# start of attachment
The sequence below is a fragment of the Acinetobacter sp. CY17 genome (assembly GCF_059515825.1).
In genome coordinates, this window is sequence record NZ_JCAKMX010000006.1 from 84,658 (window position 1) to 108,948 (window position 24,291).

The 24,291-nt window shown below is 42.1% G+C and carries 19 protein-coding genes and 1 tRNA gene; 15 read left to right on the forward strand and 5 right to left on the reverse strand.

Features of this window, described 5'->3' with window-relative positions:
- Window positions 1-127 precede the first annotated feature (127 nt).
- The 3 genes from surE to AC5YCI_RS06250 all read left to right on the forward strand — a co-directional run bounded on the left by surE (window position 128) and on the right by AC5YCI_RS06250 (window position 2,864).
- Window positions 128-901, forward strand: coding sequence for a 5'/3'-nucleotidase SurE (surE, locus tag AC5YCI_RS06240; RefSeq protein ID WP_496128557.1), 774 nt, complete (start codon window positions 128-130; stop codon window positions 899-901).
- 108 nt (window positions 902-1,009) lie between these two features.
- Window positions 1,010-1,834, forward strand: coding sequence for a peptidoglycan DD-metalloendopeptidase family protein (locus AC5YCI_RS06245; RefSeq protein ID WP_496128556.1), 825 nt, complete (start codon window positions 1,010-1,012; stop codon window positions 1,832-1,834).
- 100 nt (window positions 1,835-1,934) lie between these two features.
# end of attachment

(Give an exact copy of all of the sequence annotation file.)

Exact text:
The sequence below is a fragment of the Acinetobacter sp. CY17 genome (assembly GCF_059515825.1).
In genome coordinates, this window is sequence record NZ_JCAKMX010000006.1 from 84,658 (window position 1) to 108,948 (window position 24,291).

The 24,291-nt window shown below is 42.1% G+C and carries 19 protein-coding genes and 1 tRNA gene; 15 read left to right on the forward strand and 5 right to left on the reverse strand.

Features of this window, described 5'->3' with window-relative positions:
- Window positions 1-127 precede the first annotated feature (127 nt).
- The 3 genes from surE to AC5YCI_RS06250 all read left to right on the forward strand — a co-directional run bounded on the left by surE (window position 128) and on the right by AC5YCI_RS06250 (window position 2,864).
- Window positions 128-901, forward strand: coding sequence for a 5'/3'-nucleotidase SurE (surE, locus tag AC5YCI_RS06240; RefSeq protein ID WP_496128557.1), 774 nt, complete (start codon window positions 128-130; stop codon window positions 899-901).
- 108 nt (window positions 902-1,009) lie between these two features.
- Window positions 1,010-1,834, forward strand: coding sequence for a peptidoglycan DD-metalloendopeptidase family protein (locus AC5YCI_RS06245; RefSeq protein ID WP_496128556.1), 825 nt, complete (start codon window positions 1,010-1,012; stop codon window positions 1,832-1,834).
- 100 nt (window positions 1,835-1,934) lie between these two features.